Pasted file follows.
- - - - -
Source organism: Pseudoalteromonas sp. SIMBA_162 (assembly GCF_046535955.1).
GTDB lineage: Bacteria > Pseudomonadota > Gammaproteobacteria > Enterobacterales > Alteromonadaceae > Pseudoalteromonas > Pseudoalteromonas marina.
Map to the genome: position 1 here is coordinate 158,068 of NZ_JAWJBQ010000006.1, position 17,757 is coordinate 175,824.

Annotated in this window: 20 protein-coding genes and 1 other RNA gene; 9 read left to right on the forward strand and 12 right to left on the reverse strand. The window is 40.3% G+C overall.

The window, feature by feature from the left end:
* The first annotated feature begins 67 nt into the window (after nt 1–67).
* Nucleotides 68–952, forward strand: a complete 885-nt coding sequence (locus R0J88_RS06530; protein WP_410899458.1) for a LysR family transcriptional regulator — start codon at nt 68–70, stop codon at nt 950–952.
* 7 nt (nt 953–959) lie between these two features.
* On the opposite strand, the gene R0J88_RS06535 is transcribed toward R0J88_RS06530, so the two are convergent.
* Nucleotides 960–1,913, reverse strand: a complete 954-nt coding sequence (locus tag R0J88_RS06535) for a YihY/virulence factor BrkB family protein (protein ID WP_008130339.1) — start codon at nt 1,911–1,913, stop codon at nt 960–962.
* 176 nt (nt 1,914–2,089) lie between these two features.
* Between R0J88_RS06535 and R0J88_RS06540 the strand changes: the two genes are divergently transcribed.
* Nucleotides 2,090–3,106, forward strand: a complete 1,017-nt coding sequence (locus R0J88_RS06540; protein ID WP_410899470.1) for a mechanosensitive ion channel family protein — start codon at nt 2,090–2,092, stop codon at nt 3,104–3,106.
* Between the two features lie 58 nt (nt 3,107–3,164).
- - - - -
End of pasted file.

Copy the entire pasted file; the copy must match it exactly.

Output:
Source organism: Pseudoalteromonas sp. SIMBA_162 (assembly GCF_046535955.1).
GTDB lineage: Bacteria > Pseudomonadota > Gammaproteobacteria > Enterobacterales > Alteromonadaceae > Pseudoalteromonas > Pseudoalteromonas marina.
Map to the genome: position 1 here is coordinate 158,068 of NZ_JAWJBQ010000006.1, position 17,757 is coordinate 175,824.

Annotated in this window: 20 protein-coding genes and 1 other RNA gene; 9 read left to right on the forward strand and 12 right to left on the reverse strand. The window is 40.3% G+C overall.

The window, feature by feature from the left end:
* The first annotated feature begins 67 nt into the window (after nt 1–67).
* Nucleotides 68–952, forward strand: a complete 885-nt coding sequence (locus R0J88_RS06530; protein WP_410899458.1) for a LysR family transcriptional regulator — start codon at nt 68–70, stop codon at nt 950–952.
* 7 nt (nt 953–959) lie between these two features.
* On the opposite strand, the gene R0J88_RS06535 is transcribed toward R0J88_RS06530, so the two are convergent.
* Nucleotides 960–1,913, reverse strand: a complete 954-nt coding sequence (locus tag R0J88_RS06535) for a YihY/virulence factor BrkB family protein (protein ID WP_008130339.1) — start codon at nt 1,911–1,913, stop codon at nt 960–962.
* 176 nt (nt 1,914–2,089) lie between these two features.
* Between R0J88_RS06535 and R0J88_RS06540 the strand changes: the two genes are divergently transcribed.
* Nucleotides 2,090–3,106, forward strand: a complete 1,017-nt coding sequence (locus R0J88_RS06540; protein ID WP_410899470.1) for a mechanosensitive ion channel family protein — start codon at nt 2,090–2,092, stop codon at nt 3,104–3,106.
* Between the two features lie 58 nt (nt 3,107–3,164).